UK Government intervention could change English football forever
Ricky Gray | April 25, 2022
The British government plans to install an independent regulator to deal with the game's finances and more
On Monday, the Department for Digital, Culture, Media & Sport (DCMS) announced that the British government will establish an independent regulator for English football.
The regulator will be responsible for the game's finances, club ownership, and corporate governance. It will also be backed by primary legislation to provide it with the statutory powers to license and sanction clubs.
Along with the above responsibilities, the regulator will apply an owners' and directors' test, both ahead of an acquisition of a club but also on an ongoing basis.
The statement specifically says: "This will include a new 'integrity test' for all owners and executives, and enhanced due diligence -- including sources of funding -- upon an acquisition."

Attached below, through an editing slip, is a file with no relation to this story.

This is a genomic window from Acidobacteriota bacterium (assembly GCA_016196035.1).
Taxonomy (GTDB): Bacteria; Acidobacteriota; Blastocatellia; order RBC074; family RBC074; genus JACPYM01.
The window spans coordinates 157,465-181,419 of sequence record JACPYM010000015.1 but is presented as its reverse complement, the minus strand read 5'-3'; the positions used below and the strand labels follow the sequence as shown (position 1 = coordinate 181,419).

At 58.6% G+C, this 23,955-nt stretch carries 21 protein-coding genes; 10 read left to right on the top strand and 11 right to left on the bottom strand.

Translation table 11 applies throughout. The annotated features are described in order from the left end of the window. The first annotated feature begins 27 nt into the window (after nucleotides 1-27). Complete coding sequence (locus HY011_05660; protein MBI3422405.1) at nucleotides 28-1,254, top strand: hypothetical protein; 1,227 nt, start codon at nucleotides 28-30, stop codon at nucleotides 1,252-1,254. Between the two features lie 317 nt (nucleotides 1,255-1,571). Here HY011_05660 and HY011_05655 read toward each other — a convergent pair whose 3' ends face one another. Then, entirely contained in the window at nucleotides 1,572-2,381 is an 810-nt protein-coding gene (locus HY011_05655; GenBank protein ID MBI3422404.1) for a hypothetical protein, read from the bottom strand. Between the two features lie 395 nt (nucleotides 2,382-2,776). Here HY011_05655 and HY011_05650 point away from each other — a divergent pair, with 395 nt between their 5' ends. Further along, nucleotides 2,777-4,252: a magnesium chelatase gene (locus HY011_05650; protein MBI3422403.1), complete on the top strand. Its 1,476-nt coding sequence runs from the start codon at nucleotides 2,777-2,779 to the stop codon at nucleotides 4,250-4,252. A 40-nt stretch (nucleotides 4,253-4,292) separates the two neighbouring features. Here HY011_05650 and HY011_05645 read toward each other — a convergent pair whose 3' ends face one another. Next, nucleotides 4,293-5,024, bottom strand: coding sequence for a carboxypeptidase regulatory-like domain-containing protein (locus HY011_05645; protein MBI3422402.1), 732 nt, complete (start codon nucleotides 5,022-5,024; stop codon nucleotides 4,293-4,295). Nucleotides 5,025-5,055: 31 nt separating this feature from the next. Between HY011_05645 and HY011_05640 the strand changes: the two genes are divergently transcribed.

This new test will replace the current tests that are administered by the Premier League, English Football League, and the Football Association.
Prime Minister Boris Johnson stated: "Football brings friends, families, and communities together, which is why we are taking forward the fan-led plans to secure the future of our national game -- from the £230 million ($294m) investment to level up grassroots pitches to strengthening the voice of fans in the running of their clubs."
With the power to exercise financial oversight of clubs, including information gathering, investigation, and enforcement powers, the regulator will have a lot of control over English football.
The DCMS statement continued: "Further details on the government's preferred option, including on regulatory 'backstop' powers will be set out in the white paper."
The Premier League also issued a statement regarding the case for reform: "We welcome the clarity from the Government about their position, and are committed to working with them during this next phase of consultation, although we will continue to maintain that it is not necessary for there to be a statutory-backed regulator."
The statement continued: "We will be introducing a number of measures to improve this area and plan to make a detailed announcement before the start of the 2022-23 season."